War, Peace and Conquest in the Roman World
Yale University Press, New Haven, Connecticut, 2016, 528 pages
Book Review published on: May 12, 2017
From the leaders of our early republic to the viewers of modern television and movie dramas about gladiators and legionnaires, Rome and its empire have long fascinated Americans as both an inspiration for government and civic virtue and as a cautionary tale of violent imperialism and political decadence and decay. In Pax Romana, Adrian Goldsworthy feeds our fascination for Rome by chronicling how the Romans conquered and then administered its empire. As one of the most prolific and knowledgeable modern scholars of ancient Rome, Goldsworthy is particularly well suited to tell this tale. He leaves no doubt that the Roman Empire came about because the Romans proved more adept at waging war than their neighbors. This, coupled with the fact that Rome “was a society comfortable with ‘pacifying’ peoples in distant lands and which did not accept any other state as an equal,” made it a particularly effective and successful imperialist power. He also makes clear that while their empire often expanded without any deliberate strategic planning or grand vision, the Romans never lost sight of the fact that the be-all and end-all of their imperial possessions was to strengthen and enrich Rome.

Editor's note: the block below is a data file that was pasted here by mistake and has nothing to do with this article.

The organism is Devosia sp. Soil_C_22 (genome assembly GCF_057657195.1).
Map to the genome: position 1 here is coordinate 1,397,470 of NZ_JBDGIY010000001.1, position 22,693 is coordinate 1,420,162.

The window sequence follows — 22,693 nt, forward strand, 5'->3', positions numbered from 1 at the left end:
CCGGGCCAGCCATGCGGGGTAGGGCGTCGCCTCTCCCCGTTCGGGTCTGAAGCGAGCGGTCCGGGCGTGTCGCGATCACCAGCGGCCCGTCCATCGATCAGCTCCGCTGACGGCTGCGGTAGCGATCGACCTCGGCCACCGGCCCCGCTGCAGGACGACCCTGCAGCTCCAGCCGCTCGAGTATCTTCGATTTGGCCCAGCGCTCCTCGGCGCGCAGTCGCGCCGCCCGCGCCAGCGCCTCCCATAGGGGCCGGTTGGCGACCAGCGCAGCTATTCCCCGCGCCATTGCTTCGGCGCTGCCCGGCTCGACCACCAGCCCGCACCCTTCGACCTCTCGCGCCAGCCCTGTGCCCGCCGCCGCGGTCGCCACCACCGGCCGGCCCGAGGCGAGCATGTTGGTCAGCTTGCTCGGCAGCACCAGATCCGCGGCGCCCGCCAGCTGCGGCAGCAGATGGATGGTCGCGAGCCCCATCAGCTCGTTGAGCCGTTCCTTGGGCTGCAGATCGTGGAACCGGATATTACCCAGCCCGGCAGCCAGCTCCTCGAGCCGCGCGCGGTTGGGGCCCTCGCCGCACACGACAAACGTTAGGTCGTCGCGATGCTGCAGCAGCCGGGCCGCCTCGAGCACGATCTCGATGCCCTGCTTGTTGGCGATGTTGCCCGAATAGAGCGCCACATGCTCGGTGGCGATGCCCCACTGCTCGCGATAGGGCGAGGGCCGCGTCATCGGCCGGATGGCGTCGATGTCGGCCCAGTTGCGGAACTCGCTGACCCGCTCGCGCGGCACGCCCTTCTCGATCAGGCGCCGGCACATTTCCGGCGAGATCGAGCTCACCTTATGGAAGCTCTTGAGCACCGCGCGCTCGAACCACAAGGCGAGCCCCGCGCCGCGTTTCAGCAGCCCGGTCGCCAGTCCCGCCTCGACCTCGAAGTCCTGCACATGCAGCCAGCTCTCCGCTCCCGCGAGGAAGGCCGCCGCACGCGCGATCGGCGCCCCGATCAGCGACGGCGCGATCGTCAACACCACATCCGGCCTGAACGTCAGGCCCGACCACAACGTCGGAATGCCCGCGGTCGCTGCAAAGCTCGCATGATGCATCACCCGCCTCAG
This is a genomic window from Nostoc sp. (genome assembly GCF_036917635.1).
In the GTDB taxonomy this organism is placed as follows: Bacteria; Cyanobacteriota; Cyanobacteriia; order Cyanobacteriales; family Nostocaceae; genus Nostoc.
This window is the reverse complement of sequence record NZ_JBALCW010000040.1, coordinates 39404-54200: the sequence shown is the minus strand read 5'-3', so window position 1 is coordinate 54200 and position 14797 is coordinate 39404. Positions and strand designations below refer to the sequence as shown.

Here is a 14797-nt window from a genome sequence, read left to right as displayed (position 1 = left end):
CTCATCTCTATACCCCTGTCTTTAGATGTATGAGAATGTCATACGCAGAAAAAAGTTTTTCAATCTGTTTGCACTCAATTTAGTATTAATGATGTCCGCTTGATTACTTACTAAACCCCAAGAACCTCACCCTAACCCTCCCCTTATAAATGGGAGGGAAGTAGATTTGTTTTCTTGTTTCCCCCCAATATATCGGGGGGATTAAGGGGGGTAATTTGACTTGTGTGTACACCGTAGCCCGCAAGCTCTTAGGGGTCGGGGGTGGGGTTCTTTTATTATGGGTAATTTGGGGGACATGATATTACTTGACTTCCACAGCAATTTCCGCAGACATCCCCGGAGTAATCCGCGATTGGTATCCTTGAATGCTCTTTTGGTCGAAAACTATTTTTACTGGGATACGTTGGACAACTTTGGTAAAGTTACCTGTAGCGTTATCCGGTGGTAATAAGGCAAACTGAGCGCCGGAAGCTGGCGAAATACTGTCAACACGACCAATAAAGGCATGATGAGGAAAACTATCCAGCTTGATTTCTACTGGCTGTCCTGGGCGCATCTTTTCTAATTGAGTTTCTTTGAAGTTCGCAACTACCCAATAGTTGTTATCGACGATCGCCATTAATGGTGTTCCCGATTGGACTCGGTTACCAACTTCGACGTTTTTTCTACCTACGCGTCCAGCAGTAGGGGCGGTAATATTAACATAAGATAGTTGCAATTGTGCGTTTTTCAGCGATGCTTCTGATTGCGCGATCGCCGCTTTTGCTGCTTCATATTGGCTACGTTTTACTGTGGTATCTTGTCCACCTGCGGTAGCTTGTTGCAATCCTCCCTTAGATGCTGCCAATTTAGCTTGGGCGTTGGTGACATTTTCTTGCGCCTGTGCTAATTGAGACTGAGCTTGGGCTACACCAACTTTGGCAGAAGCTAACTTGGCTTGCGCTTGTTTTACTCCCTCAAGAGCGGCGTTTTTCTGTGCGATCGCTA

The great strength of the book lies in Goldsworthy’s examination in what came after the Roman conquests. He offers a detailed study of how the Romans administered, policed, and secured their provinces. While he never sugarcoats the fact that Roman rule was often harsh and that they frequently suppressed revolts or other challenges to their imperium with great brutality, Goldsworthy maintains that pragmatism, specifically the desire to have wealth flow to Rome as smoothly as possible, moderated their administration of the provinces. He notes, “The aim of Roman government was to keep the provincial communities stable, prosperous enough to pay their taxes in the long term, at peace with each other and content with imperial rule.” As such, the preferred Roman method of administration was whenever possible “letting the provincials run their own affairs.” In accomplishing this, the Romans developed a knack for playing the various factions and tribes within their provinces off of each other, for seducing and subverting local elites, and then slowly encouraging the masses to accommodate themselves to Roman ways and oversight. The only minor weakness in this excellent work is that after masterfully detailing the rise and maintenance of the Pax Romana, the author is too brief in his explanation of how and why the Roman peace unraveled.
Although Goldsworthy is rightly hesitant to draw parallels between the Roman and modern worlds and warns the reader against taking away direct “lessons” from the Pax Romana, his work still raises timeless issues. A changing world and the disappointments of the Republic’s recent nation-building efforts have led many Americans to question the viability and desirability of maintaining the post-World War II “Pax Americana.” During this time of national debate and soul-searching, Pax Romana encourages the reader to consider the nature of empires and the inherent challenges of super powers.
Book Review written by: Lt. Col. Richard S. Faulkner, PhD, U.S. Army, Retired, Fort Leavenworth, Kansas